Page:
Also, some of us enjoy a little variety in our life vision creation. We get bored or drained by focusing too much time and attention in one area. That’s why I like this idea of Mix and Match monthly themes.

Maybe the first month you want to focus on your relationships. You can pick one particular relationship to work on, or you can focus on one aspect of relating with everyone in your life that might need work or attention.

You may not complete your goals in a specific life area in one month, but you will make a good dent in them. And you can always revisit this area again down the road. In fact, you probably should, as your life vision is a work in progress.

Then switch it up the next month with another area of your life where you focus your energy.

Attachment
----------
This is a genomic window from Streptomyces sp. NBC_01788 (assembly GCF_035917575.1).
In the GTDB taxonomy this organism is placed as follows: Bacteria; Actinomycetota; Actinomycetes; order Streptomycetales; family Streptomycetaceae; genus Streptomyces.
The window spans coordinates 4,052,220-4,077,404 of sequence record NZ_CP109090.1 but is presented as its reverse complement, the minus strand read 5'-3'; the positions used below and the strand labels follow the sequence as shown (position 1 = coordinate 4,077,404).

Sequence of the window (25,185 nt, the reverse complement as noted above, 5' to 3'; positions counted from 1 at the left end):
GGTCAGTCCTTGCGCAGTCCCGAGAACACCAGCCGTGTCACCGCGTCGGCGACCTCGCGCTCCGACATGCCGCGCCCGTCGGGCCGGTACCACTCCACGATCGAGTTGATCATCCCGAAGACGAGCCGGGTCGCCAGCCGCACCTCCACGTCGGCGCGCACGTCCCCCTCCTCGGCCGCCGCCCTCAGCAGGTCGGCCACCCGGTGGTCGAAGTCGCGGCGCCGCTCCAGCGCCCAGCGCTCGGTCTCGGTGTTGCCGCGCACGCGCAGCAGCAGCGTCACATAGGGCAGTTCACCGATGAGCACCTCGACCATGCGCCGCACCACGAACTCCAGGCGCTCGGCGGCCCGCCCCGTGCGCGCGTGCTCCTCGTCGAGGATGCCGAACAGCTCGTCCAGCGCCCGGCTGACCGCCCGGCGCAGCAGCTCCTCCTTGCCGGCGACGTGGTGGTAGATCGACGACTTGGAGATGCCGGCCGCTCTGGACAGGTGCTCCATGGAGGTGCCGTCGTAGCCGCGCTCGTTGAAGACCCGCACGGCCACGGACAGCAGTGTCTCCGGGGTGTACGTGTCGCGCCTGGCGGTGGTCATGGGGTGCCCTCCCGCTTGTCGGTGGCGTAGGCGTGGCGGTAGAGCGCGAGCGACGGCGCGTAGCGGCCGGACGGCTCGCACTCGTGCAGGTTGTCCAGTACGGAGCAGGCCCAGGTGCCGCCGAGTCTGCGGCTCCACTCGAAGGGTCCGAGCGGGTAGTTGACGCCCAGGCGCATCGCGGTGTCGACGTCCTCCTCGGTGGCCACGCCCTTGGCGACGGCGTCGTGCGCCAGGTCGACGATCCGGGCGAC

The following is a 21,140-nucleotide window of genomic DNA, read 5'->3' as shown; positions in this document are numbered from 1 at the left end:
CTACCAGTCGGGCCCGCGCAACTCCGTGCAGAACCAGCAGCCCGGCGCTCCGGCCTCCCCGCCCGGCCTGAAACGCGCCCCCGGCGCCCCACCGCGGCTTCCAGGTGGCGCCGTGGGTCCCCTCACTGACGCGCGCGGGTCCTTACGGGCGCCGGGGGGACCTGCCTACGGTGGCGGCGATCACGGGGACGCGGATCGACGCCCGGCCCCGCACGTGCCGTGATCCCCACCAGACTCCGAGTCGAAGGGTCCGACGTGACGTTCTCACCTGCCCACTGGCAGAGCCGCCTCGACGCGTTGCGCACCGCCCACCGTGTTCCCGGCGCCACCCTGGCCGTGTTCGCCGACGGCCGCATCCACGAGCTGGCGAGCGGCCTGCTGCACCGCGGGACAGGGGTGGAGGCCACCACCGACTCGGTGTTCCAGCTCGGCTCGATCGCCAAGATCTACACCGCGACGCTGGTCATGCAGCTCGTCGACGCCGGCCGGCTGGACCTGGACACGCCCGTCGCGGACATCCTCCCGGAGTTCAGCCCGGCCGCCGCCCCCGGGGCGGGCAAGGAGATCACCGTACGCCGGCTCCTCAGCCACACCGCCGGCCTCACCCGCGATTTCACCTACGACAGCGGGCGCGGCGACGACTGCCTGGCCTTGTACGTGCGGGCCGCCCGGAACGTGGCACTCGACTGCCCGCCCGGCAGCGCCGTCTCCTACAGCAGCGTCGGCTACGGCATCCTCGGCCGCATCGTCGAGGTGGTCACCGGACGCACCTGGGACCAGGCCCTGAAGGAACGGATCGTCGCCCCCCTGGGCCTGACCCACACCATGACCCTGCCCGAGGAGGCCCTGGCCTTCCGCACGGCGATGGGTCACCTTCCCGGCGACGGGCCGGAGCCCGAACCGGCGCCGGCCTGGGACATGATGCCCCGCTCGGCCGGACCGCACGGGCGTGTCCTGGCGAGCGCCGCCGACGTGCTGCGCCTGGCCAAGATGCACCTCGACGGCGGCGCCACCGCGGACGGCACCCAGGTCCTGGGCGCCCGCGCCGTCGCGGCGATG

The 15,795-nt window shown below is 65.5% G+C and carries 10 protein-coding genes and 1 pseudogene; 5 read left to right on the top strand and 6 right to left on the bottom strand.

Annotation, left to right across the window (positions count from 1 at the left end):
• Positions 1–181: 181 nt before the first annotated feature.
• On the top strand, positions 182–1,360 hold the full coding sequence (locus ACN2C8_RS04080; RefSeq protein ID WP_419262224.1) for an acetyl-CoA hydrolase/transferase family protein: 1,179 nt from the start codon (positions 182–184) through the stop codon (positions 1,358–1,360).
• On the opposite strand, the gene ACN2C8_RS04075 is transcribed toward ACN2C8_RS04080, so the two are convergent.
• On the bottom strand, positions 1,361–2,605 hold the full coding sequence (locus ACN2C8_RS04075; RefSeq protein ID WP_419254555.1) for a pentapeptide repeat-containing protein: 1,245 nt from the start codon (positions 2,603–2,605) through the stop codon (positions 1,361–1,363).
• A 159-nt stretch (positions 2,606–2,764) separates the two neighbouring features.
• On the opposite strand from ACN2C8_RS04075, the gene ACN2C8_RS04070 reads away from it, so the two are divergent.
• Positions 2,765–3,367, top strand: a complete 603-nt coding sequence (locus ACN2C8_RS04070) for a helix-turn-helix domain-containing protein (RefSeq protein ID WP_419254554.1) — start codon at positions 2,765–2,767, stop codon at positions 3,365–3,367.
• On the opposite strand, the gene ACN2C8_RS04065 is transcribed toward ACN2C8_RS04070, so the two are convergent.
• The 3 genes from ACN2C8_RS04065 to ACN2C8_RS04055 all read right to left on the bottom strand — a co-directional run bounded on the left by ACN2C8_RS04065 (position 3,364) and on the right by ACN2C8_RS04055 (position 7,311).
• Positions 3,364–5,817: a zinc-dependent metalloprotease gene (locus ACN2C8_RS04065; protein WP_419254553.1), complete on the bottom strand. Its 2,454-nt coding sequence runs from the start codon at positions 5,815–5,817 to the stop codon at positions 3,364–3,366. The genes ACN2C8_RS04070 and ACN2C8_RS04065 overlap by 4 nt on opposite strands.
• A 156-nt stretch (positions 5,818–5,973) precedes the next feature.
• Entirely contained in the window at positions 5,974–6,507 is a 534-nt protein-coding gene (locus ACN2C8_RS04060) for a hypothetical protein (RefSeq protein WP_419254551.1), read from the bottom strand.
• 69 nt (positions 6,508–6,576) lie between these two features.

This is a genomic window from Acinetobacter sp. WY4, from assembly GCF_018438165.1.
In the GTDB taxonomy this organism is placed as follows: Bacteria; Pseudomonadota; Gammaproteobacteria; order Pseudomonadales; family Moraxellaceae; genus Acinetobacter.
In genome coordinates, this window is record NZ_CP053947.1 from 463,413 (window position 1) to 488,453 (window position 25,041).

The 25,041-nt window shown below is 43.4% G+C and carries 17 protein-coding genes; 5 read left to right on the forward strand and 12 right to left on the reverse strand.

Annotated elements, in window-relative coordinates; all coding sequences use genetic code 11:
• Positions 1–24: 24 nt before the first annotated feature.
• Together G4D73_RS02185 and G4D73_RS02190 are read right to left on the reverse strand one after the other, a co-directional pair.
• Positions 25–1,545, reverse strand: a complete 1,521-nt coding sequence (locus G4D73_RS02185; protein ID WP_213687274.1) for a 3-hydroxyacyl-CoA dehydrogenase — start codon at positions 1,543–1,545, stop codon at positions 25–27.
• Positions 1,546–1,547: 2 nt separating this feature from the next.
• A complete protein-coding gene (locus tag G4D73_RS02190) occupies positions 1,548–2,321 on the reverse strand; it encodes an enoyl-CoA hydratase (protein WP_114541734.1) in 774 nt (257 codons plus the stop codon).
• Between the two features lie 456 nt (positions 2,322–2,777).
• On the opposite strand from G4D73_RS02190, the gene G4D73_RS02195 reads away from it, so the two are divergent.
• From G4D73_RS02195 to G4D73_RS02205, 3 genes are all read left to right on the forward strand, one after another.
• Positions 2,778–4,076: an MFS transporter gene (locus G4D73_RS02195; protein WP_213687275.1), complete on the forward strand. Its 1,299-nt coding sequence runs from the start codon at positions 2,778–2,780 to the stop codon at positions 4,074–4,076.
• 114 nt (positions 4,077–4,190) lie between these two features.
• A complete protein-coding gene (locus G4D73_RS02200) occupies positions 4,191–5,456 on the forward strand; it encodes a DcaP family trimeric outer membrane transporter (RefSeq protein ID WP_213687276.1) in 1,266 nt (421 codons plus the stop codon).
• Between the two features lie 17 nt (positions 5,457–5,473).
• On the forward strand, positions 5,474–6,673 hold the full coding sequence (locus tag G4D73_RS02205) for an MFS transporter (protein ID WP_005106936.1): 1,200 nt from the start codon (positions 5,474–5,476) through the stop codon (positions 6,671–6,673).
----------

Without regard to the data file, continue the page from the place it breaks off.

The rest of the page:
The beauty of this Mix and Match system is that you can watch progress in all areas of your life in a relatively short amount of time. If you are one of those people who tend to take a few bites of everything on your plate rather than eating all of your potatoes before consuming your peas, then this is a good system for you!

The Clean-Up Theme

Sometimes making our life vision a reality is as much about cleaning up the roadblocks as it is about taking action steps to reach a goal.

If you are stuck because of fear, self-doubt, anxiety, depression, indecision, limiting beliefs, anger, emotional pain, or any other mental or emotional barriers, these must be cleared up (at least tidied a bit) before you can make substantial progress on your life vision.

If you don’t clear these barriers, you will find yourself constantly taking a step or two forward, only to be pulled back by your debilitating emotions or beliefs.

Creating a monthly theme related to cleaning up inner barriers isn’t the most thrilling part of working on your vision. But you know as well as I that you can’t make progress if you remain stuck in these situations. You must clear them up if you want to make your life better.